In a recent email to me a parent wrote, “Naturally Curious is our five year old’s unqualified f-a-v-o-r-I-t-e  book. He spends hours regularly returning to it to study it’s vivid pictures and have us read to him about all the different creatures. It is a ‘must have’ for any family with children living in New England…or for anyone that simply shares a love of the outdoors.”

I am a firm believer in fostering a love of nature in young children – the younger the better — but I admit that when I wrote Naturally Curious, I was writing it with adults in mind. It delights me no end to know that children don’t even need a grown-up middleman to enjoy it!


Autumn Meadowhawks Mating

Meadowhawks are the only small red dragonflies seen in New England (most males are red, most females are brown).The latest species of dragonfly flying in the fall in this area is the Autumn Meadowhawk (Sympetrum vicinum), which doesn’t emerge until mid-summer. It seems a bit incongruous to observe these dragonflies not only flying, but mating and laying eggs in late October, but that is exactly when you can expect to see them. Until there have been several hard frosts, these winged masters of the air are able to keep active by basking in the sun and warming their flight muscles. The two pictured Autumn Meadowhawks are copulating in the typical “mating wheel” fashion, with the male grasping the female behind her head while the female places the tip of her abdomen at the spot on his abdomen (the seminal vesicle) where he stores his sperm. The female Autumn Meadowhawk lays her eggs in tandem with the male (his presence prevents other male meadowhawks from replacing his sperm with their own).


Twelve-spotted Skimmers

Twelve-spotted Skimmers are classified as “King Skimmers,” all members of which are large and conspicuous, often with distinctive wing patterns.   Male Twelve-spotted Skimmers (pictured) have a grayish bloom on their abdomens and each wing has three dark spots with white spots in between them.  Females have brown abdomens and no white spots on their wings.  All summer you can see males flying back and forth short distances along the shores of ponds and over water, hovering as well as perching.  They are territorial and patrol over water, loop-de-looping with competing males.  A small number of Twelve-spotted Skimmers occasionally take part in Atlantic Coast migrations.


Beaverpond Baskettail

Beaverpond Baskettail dragonflies have an early flight season, first appearing in May in the Northeast.  The males (pictured) cruise over the water (often beaver ponds, hence their name) as well as the shore in sexual patrol flight, flying back and forth over the same area repeatedly.  After mating, the female accumulates a large egg cluster at the tip of her abdomen, and as she drags it along the surface of the water, a long string of eggs is draped over plants.  Once these strings expand, they can be several feet in length and an inch or more in diameter.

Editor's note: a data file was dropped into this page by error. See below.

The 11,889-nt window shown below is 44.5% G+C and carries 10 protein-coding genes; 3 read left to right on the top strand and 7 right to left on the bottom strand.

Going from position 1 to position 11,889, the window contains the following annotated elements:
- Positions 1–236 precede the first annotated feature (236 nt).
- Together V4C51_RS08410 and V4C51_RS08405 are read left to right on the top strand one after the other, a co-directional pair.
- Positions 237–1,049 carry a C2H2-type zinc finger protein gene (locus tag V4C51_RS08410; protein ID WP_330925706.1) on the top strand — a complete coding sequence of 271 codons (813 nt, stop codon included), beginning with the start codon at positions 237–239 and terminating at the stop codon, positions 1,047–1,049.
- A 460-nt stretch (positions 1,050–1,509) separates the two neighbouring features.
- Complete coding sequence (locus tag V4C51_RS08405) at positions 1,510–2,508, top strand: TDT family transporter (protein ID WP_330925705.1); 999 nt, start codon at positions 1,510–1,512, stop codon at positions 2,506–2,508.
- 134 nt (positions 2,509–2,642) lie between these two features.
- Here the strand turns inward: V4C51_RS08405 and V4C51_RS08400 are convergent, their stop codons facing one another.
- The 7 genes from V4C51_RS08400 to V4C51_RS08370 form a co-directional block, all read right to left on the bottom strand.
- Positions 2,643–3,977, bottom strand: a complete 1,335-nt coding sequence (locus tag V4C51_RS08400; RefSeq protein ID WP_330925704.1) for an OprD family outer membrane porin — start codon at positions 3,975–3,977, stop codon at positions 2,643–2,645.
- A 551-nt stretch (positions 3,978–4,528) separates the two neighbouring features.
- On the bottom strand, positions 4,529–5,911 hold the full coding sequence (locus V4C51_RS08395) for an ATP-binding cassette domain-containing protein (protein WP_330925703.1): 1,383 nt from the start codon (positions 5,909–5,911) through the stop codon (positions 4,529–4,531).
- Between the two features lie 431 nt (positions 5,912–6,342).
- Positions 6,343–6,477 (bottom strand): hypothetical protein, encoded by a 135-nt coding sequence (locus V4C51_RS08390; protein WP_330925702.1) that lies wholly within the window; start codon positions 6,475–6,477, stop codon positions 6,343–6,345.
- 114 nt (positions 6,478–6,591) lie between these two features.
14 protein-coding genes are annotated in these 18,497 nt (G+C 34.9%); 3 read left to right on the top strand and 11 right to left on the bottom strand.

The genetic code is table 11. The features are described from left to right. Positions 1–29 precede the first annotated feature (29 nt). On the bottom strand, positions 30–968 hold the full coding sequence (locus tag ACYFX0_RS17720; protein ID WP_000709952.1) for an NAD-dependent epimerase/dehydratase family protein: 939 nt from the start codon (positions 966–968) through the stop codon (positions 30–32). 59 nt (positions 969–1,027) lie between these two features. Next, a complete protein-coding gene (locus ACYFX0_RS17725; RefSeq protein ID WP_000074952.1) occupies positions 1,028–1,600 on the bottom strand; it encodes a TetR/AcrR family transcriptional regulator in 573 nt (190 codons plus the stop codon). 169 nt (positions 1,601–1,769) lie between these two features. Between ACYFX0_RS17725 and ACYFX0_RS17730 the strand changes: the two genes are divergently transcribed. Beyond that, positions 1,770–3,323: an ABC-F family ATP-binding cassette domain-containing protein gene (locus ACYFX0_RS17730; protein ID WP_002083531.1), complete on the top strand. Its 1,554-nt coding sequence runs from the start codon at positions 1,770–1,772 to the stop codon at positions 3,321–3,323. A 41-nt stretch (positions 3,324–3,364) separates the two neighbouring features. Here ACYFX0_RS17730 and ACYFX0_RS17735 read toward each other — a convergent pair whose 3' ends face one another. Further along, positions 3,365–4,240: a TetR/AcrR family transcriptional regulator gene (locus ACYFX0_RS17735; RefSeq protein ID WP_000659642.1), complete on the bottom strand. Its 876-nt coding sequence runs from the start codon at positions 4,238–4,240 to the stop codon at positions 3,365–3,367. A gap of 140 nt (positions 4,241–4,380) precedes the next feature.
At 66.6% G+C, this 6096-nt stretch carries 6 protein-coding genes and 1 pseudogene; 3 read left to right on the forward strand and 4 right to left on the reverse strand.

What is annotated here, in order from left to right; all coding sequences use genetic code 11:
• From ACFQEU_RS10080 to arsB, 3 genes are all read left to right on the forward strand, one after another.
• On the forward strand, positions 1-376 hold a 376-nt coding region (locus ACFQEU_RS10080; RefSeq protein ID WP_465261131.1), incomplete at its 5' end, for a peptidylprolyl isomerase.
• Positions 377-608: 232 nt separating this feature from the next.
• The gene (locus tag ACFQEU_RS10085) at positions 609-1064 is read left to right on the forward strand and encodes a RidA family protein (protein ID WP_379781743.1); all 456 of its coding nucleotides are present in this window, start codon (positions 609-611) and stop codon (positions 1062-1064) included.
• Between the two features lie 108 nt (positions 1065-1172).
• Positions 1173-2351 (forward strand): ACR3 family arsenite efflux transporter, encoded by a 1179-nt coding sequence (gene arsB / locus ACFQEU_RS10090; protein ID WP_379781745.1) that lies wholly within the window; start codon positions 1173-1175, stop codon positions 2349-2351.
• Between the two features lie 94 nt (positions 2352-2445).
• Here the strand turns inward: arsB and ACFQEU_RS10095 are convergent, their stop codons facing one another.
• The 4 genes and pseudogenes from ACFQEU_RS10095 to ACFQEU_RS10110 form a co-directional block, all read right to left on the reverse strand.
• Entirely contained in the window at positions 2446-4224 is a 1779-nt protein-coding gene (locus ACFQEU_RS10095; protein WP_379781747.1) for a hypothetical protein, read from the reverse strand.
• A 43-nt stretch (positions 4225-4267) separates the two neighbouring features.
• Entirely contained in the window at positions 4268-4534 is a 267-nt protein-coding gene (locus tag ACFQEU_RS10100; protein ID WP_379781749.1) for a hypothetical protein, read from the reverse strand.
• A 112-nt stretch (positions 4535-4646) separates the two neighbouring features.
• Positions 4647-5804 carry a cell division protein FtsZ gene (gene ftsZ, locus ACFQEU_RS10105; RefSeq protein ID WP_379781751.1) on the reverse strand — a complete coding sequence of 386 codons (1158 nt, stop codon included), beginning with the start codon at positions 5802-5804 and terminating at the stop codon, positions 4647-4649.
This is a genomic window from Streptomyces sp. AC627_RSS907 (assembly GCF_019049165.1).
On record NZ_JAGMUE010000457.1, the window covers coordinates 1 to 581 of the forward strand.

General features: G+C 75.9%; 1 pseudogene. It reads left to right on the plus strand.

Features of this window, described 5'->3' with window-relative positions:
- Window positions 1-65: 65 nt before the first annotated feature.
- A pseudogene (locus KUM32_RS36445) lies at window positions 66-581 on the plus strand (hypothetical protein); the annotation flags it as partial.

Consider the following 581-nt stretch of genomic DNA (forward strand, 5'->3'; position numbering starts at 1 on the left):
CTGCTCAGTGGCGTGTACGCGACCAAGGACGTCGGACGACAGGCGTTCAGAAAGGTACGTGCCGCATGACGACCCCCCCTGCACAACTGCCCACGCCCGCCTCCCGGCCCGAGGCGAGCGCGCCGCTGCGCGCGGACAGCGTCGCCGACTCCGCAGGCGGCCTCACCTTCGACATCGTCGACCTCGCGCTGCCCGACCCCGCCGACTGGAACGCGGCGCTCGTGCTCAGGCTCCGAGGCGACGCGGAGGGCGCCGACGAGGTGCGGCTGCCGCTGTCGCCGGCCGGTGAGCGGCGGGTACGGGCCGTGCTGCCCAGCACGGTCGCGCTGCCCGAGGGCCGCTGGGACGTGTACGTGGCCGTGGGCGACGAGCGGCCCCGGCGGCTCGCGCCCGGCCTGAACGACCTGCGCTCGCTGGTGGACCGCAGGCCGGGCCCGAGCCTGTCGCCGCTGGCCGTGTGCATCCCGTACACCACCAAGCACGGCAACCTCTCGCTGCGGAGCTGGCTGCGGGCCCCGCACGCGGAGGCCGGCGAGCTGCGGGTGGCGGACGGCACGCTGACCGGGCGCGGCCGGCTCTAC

Naturally Curious wins National Outdoor Book Award

I am delighted to be able to tell you that this morning I learned that NATURALLY CURIOUS won the Nature Guidebook category of the 2011 National Outdoor Book Awards.  I’m honored and humbled by this recognition.   http://www.noba-web.org/books11.htm


Damselflies Laying Eggs

Different species of damselflies and dragonflies emerge throughout the warmer months of the year.  Entomologists lump them all into three categories  –  “spring,” “summer” and “fall” fliers.  Fall fliers generally emerge in mid-summer and fly through early to mid-October.  Recently, at a nearby pond, it appeared that damselflies were taking advantage of the lingering warm days by mating and laying eggs before cold weather set in.  Nearly every cattail leaf was loaded with several pairs of damselflies, most of which were still attached to one another (the males continue to grasp the females after mating with them to prevent the removal of their sperm by other males).  When I returned the next day, there wasn’t a damselfly in sight.


Black-tipped Darner

I thought some people might like to see what the newly-emerged Black-tipped Darner dragonfly whose picture was posted three days ago  eventually looked like.


Dragonfly Eclosion – Emergence of Adult

8-4-11 Dragonfly  Eclosion – Emergence of Adult

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At the end of its larval stage, a dragonfly larva crawls out of the water where it’s been living and climbs up onto emergent vegetation, or a nearby rock, where it clings as its skin splits along its back and head.  The adult winged dragonfly pulls itself out of its larval skin through this hole, and grasps the skin (or vegetation or rock) while it pumps its body full of air and sends fluid into its wing veins.  This fluid causes the wings to enlarge — the wing expansion that is evident in these two photographs took place in less than ten minutes.  When it first emerges from its skin, a dragonfly is pale and soft, and the wings have a characteristic pearlescent sheen, as in these photographs.  Within a day or so the wings lose this sheen, the body hardens and colors start to develop.


Dragonflies Mating

7-19-11  Mating Dragonflies

Dragonflies (and damselflies) form what is called a “mating wheel” when they mate.  The male (top) grasps the female at the back of her head with the appendages at the tip of his abdomen. The female then curls her abdomen forward so that its tip reaches his sex organs and receives his sperm.  After mating, the male may continue to grasp the female and accompany her while she lays her eggs, to prevent another male from removing his sperm from the female and then mating with her.